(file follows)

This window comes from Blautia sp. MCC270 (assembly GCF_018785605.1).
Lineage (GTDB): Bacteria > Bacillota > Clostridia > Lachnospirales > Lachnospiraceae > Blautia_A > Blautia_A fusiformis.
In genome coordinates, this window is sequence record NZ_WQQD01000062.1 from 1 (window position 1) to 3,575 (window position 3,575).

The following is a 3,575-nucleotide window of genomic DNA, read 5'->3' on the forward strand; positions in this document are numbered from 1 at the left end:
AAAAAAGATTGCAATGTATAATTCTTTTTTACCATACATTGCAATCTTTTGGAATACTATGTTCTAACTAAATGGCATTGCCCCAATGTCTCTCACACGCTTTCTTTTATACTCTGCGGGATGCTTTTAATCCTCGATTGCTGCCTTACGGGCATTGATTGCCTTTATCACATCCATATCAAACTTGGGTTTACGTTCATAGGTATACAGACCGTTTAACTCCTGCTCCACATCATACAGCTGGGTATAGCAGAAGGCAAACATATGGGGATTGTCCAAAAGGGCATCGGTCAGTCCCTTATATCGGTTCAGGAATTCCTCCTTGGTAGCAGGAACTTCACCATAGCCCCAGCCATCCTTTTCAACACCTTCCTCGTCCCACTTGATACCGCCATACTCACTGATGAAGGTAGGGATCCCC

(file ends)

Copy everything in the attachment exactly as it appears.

This window comes from Blautia sp. MCC270 (assembly GCF_018785605.1).
Lineage (GTDB): Bacteria > Bacillota > Clostridia > Lachnospirales > Lachnospiraceae > Blautia_A > Blautia_A fusiformis.
In genome coordinates, this window is sequence record NZ_WQQD01000062.1 from 1 (window position 1) to 3,575 (window position 3,575).

The following is a 3,575-nucleotide window of genomic DNA, read 5'->3' on the forward strand; positions in this document are numbered from 1 at the left end:
AAAAAAGATTGCAATGTATAATTCTTTTTTACCATACATTGCAATCTTTTGGAATACTATGTTCTAACTAAATGGCATTGCCCCAATGTCTCTCACACGCTTTCTTTTATACTCTGCGGGATGCTTTTAATCCTCGATTGCTGCCTTACGGGCATTGATTGCCTTTATCACATCCATATCAAACTTGGGTTTACGTTCATAGGTATACAGACCGTTTAACTCCTGCTCCACATCATACAGCTGGGTATAGCAGAAGGCAAACATATGGGGATTGTCCAAAAGGGCATCGGTCAGTCCCTTATATCGGTTCAGGAATTCCTCCTTGGTAGCAGGAACTTCACCATAGCCCCAGCCATCCTTTTCAACACCTTCCTCGTCCCACTTGATACCGCCATACTCACTGATGAAGGTAGGGATCCCC